Islam divides the World into two parts. First is the Dar al-Islam (“house of Islam”), the part of the World where Islam holds sway and Islamic law is in effect. The rest of the World is the Dar al-Harb (“house of war”), where all is fair game except the “People of the Book”. As “People of the Book”, Jews were protected under Islamic law in those early days. As dhimmis (protected ones), Christians and Jews were allowed a place in Islamic society, as subordinates to the Muslim conquerors.
Peoples subjected to Muslim rule usually had a choice between death and conversion, but Jews and Christians, who adhered to the Scriptures, were allowed to practise their faith, but in acknowledgement of the superiority of their Muslim masters. They had to pay an annual poll tax and had to live with some stringent regulations. They were forbidden to criticise the Qur’an, Islam or Muhammed, to seek to convert a Muslim or touch a Muslim woman. They couldn’t take public office and couldn’t bear arms. They were not allowed to ride horses or camels, to build synagogues or churches taller than mosques, to construct houses higher than those of Muslims or to drink wine in public. They had to show public deference toward Muslims, always yielding them the centre of the road and were not allowed to give evidence in court against a Muslim. Dhimmis were also forced to wear distinctive clothing and from the 9th Century this took the form of a yellow star for Jews.
As Mohammed’s influence grew in Medina, so the lot of Jews took a familiar turn – it was a similar situation as it had been for Jews under Christian rule, but, in general, Jews were treated better by the Muslims. Although they were able to live in relative peace and thrive culturally and economically, their position was never totally secure, however, and changes in the political or social climate would often lead to persecution, violence and death.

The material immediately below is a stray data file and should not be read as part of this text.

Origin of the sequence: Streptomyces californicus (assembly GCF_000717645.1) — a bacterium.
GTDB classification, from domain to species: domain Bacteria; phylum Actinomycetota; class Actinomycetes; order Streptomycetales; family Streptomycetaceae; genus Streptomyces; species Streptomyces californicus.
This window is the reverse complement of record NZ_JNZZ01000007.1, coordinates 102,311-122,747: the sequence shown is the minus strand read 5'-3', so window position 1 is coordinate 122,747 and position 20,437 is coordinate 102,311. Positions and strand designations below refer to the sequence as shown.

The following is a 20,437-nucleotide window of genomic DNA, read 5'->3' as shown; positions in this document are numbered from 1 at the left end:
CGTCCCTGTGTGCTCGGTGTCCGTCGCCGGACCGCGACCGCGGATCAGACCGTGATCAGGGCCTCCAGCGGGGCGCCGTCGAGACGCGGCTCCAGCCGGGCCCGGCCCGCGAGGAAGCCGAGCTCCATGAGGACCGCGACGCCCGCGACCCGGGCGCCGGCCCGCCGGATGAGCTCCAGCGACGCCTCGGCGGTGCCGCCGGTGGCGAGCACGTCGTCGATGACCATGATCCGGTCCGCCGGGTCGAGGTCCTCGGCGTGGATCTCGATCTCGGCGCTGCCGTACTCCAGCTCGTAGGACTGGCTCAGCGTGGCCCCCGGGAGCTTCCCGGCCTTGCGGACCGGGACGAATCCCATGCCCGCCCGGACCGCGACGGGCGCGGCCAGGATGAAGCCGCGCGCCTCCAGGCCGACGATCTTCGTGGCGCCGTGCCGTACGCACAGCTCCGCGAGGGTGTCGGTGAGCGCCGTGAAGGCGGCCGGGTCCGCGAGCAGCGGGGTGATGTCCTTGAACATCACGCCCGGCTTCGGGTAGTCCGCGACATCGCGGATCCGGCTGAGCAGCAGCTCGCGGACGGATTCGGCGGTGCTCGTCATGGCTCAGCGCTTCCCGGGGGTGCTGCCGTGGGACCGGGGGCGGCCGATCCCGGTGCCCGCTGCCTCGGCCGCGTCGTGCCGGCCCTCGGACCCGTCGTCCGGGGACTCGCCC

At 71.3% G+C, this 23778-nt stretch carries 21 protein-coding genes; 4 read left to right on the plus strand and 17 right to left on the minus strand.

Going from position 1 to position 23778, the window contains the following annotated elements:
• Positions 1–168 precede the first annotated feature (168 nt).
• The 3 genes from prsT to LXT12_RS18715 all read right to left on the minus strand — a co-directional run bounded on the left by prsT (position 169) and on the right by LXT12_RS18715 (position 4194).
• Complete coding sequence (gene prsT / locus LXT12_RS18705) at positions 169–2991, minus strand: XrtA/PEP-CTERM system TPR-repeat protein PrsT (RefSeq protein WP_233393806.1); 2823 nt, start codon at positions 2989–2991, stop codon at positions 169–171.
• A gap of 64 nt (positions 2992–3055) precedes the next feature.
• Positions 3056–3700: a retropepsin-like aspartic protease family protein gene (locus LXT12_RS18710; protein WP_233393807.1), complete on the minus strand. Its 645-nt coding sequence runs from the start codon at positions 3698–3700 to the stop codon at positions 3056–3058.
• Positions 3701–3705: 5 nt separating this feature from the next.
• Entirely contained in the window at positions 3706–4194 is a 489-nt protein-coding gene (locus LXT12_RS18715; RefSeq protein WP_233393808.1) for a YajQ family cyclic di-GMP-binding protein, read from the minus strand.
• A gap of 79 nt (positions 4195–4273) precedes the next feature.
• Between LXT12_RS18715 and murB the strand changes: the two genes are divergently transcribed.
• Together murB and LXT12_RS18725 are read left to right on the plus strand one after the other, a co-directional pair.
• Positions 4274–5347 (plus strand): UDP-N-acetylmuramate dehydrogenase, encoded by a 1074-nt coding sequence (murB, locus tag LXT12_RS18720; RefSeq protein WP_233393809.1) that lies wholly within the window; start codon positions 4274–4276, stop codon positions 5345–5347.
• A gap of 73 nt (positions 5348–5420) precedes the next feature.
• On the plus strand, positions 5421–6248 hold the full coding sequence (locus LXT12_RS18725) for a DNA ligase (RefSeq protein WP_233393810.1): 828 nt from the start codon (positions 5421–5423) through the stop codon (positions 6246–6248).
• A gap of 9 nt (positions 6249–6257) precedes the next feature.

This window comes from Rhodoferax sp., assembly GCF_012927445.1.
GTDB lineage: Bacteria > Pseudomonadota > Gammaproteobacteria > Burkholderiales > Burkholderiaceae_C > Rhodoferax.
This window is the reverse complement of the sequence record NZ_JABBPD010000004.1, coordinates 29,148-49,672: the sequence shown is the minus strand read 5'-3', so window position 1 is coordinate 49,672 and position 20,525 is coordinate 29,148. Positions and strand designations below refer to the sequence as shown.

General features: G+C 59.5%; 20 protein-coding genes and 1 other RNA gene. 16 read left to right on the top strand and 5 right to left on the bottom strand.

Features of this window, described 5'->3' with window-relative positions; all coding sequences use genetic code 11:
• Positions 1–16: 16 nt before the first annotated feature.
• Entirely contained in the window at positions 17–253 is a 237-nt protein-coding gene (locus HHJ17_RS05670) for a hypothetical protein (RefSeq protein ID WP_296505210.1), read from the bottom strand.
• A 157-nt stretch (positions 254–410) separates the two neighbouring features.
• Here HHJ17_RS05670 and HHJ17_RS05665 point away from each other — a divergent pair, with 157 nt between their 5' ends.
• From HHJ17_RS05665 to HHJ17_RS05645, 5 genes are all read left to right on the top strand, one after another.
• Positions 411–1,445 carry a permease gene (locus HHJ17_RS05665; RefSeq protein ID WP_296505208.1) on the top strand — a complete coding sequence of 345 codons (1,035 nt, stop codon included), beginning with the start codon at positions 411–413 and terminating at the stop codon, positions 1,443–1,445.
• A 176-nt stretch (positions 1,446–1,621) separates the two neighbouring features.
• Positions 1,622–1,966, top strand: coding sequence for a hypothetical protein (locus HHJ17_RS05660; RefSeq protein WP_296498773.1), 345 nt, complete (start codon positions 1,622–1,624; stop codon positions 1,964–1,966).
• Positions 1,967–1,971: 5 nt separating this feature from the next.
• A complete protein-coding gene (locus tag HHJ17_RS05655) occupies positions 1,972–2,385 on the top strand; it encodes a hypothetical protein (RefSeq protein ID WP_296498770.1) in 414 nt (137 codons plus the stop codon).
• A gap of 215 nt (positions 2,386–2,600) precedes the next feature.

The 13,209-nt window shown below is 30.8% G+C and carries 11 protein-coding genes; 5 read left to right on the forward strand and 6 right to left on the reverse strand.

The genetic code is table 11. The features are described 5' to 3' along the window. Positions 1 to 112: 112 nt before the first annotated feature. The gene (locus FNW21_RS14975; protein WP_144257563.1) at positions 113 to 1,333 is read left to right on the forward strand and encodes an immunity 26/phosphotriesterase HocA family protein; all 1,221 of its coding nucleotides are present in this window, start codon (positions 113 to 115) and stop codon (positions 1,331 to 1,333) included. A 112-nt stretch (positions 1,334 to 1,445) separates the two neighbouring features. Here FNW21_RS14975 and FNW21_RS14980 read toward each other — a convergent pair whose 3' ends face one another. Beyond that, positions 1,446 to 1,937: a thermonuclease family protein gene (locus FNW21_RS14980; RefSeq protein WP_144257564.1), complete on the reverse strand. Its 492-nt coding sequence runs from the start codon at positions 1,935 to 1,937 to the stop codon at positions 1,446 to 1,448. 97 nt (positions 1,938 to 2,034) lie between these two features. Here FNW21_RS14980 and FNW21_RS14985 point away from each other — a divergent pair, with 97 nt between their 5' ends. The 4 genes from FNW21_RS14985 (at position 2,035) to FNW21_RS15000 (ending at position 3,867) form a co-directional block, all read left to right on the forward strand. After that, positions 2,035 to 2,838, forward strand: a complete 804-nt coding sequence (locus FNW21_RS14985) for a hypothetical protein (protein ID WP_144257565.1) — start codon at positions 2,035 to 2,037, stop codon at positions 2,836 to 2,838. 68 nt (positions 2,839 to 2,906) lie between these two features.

It was never as bad as it had been at the hands of the Christians, but there were some exceptions. There were the massacres and forced conversions in North Africa and Spain in the 12th Century perpetrated by the fanatic sect of the Almohads. Also, in 1066, a Jewish vizier was assassinated in the Berber kingdom of Granada, Spain, and afterwards the entire Jewish community of 5000 souls was wiped out by the Muslim mob. The Islamic Empire was to begin to crumble a couple of centuries later, battered by Genghis Khan and his Mongol army in the 13th Century, followed by the Moguls, Ottoman Turks and Almihades among others. It was all but over by the 16th Century. Muslims still held sway in many pockets throughout the Near East and North Africa, but not as part of a great empire.
Muslims identify Jerusalem as the third holiest site of the Islamic faith. We must ask ourselves why that should be as the name Jerusalemdoes not appear once in the Qur’an (though it appears over 700 times in the Old Testament), neither does it appear in Muslim prayers. The only justification given is the claim that Mohammed himself visited Jerusalem in a dream and, from there, ‘ascended to heaven’. The Qur’an states, ‘Glory be to Him who made His servant go by night from the Sacred Temple to the farther Temple whose surroundings we have blessed, that We might show him some of Our signs. He alone hears all and observes all’.
The Sacred Temple refers to Mecca and the farther Temple, supposedly, is Jerusalem. There is confusion regarding this farther Temple, as, at that time, there was no temple, Jewish or Muslim, of any kind in Jerusalem! Some commentators have even said that this farther temple was a mosque elsewhere in Arabia. Others have said that the farther temple is the al-Aqsa Mosque, that can still be seen today in the Old City of Jerusalem. The only problem is that this Mosque was built in the reign of Umar, at some time after 635 AD, but Mohammed had died three years earlier.
A few years after Mohammed’s death the Muslims were in the land, having defeated the Romans at the battle of Yarmouk. They captured Jerusalem from the Byzantines, who had wrenched it back from the Persians nine years earlier. On the Temple mount they built the shrine of the Dome of the Rock in 691 AD, still there today as the city’s most recognisable and controversial feature. The land was now generally namedthe Holy Land by the Christian world.
(This is an abridged extract from Steve’s book Outcast Nation)
What is the Muslim attachment to Jerusalem?